First Days of June

June 3rd, 2019    I have been going out almost everyday this last week. The end of May, I returned to a favorite pond of mine for the first time this year. There, I noticed a Common Kingfisher diving into the water from a post over and over, but never coming up with a fish. I thought that was strange, as Common Kingfishers are pretty successful at catching their prey, unless they are juveniles, but this was a mature male. 

  I returned the next morning, and took a slow motion video of him repeatedly diving into the pond. With the slow motion, you are able to see that he was actually wetting his feathers and returning to the post to preen.   You are also able to see exactly how he goes about this. Before entering the water, he opens his beak, just as they do when trying to catch a fish. In this case though, I think it’s the kingfisher’s way of helping to create more resistance as their head enters the water. The dive is shallower than normal, allowing them to reverse direction and spring from the water very quickly, saving time and energy. Just after breaking the water’s surface, the kingfisher does a curious and quite playful-looking maneuver of bouncing on the surface, creating a springboard effect that helps propel them up and out of the water. At natural speed, it is impossible to see this.  He then flies to the top of the post and begins to preen, which is also quite interesting to observe at a slower speed.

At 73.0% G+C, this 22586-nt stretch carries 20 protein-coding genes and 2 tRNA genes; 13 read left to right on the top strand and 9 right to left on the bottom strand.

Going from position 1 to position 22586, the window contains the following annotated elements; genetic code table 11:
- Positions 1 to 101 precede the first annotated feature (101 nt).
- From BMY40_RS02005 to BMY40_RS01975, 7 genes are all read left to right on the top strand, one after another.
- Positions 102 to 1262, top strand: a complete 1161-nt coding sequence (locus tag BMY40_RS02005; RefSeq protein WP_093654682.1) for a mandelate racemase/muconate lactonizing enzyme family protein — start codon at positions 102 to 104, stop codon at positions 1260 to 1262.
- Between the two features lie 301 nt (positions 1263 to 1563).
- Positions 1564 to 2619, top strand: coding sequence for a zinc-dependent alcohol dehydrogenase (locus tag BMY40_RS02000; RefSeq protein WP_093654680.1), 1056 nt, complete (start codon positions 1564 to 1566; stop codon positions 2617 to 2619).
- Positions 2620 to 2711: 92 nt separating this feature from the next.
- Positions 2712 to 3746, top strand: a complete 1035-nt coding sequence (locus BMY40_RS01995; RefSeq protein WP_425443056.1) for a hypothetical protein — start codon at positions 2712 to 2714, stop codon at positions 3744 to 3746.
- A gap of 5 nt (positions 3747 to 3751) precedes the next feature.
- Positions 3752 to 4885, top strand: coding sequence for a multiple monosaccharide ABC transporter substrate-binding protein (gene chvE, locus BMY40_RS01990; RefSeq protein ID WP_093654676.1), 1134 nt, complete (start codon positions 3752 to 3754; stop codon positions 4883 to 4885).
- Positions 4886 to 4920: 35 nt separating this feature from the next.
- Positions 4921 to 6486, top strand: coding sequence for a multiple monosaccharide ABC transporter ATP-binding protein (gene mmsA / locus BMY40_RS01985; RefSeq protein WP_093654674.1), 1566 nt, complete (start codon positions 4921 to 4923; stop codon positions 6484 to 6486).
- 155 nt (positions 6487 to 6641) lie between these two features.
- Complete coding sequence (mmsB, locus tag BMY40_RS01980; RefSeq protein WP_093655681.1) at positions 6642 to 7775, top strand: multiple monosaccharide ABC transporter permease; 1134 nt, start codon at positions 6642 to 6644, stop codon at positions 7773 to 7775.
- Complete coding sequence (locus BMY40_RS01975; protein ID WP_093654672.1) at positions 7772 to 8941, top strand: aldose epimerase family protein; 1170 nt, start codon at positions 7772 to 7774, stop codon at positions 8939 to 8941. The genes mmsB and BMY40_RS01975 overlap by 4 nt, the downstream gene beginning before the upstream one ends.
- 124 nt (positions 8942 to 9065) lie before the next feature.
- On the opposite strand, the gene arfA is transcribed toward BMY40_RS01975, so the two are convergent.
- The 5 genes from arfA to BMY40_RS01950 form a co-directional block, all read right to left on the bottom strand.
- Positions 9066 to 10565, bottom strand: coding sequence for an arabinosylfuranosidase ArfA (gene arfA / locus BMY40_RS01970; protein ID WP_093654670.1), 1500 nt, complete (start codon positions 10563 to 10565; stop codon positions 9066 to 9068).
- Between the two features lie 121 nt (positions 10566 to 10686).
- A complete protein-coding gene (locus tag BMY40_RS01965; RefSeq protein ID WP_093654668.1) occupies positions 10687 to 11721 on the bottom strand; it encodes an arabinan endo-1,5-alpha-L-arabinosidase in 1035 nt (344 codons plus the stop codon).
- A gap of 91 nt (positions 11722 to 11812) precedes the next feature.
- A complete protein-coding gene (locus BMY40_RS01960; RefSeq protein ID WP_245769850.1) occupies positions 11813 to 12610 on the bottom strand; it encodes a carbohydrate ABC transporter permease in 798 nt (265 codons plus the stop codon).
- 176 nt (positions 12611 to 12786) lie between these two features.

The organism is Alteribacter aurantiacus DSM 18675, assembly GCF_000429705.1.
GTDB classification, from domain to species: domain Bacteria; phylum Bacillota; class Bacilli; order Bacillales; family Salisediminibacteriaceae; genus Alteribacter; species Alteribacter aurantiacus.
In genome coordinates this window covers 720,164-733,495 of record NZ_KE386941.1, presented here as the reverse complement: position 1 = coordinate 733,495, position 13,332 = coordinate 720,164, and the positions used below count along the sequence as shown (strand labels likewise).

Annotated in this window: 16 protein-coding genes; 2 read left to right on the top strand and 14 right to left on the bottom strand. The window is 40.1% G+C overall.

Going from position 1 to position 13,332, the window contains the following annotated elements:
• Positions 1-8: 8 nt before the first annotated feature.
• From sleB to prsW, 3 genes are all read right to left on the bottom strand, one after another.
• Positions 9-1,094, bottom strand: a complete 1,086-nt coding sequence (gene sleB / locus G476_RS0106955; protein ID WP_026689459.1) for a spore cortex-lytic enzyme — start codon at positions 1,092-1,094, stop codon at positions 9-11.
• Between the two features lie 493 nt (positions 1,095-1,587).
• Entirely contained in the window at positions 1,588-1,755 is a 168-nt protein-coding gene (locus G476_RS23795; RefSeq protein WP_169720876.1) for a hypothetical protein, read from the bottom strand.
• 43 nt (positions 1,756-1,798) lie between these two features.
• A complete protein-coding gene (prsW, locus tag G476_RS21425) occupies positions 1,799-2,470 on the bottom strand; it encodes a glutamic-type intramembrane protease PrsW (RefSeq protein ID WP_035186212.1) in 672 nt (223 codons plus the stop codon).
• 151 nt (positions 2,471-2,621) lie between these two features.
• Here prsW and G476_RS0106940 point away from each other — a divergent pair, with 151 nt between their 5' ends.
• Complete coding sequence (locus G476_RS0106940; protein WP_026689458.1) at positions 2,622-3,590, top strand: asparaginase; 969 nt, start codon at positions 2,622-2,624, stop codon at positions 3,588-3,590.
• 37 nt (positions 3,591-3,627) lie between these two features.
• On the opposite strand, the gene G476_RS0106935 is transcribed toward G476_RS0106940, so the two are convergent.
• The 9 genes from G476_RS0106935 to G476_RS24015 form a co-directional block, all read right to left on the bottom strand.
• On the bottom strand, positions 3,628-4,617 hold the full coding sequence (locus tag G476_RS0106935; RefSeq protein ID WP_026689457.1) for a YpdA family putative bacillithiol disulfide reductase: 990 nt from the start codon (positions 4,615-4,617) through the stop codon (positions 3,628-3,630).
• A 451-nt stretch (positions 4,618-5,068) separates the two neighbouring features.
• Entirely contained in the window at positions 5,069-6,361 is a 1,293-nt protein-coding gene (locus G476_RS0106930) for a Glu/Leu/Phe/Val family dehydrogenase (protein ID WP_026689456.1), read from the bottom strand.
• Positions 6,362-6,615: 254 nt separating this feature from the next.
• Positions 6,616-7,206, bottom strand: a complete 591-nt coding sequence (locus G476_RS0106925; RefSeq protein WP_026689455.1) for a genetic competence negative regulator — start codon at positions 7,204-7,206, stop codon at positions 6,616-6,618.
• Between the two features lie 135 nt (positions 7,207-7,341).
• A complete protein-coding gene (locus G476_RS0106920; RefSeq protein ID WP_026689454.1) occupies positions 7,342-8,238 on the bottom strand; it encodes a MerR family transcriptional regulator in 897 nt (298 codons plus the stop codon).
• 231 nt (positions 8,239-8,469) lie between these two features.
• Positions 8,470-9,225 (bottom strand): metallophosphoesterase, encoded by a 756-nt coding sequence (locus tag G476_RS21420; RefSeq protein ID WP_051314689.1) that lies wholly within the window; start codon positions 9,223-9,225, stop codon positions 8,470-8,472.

Just a short walk along a path from this pond, is another larger pond where a family of Little Grebes live. The male and female both help in raising their five young chicks, called grebettes, or dabchicks by some. I took a morning, and spent it with them, albeit from a blind. Both parents carry their young on their backs when they feel threatened, and to help keep them warm. 

 Click on pictures for an enlarged view.

  Yesterday was overcast with an occasional shower. A good day to photograph waterfalls, and this time I chose a popular and beautiful one named Nabegataki Falls. I wanted to arrive their just before opening at 9:00 am to avoid the crowds. Even so, the parking lot filled up quite quickly. I was able to get some shots without people for the first 15 minutes, but not after. It is a beautiful falls with a path leading behind the cascade into a hollowed out cave where you can get a unique perspective. Formed by the pyroclastic flows from the great caldera of Mt. Aso 90,000 years ago, it is quite an awesome place. (link attached below)

A sign warning of  the poisonous Japanese mamushi, (pit viper) was posted on the fence at the entrance. I have seen these well camoulflaged snakes on occasion, but they are difficult to spot unless they are on rocks or paths.

Click on pictures for an enlarged view.

  Thanks for visiting, and until the next post, get out there and spend some time with Mother Nature if you have the chance.

2 thoughts on “First Days of June”

  1. Excellent video capture of the kingfisher using hydrolics to escape the water! I really enjoyed the slow motion depiction of its intricate maneuvering.



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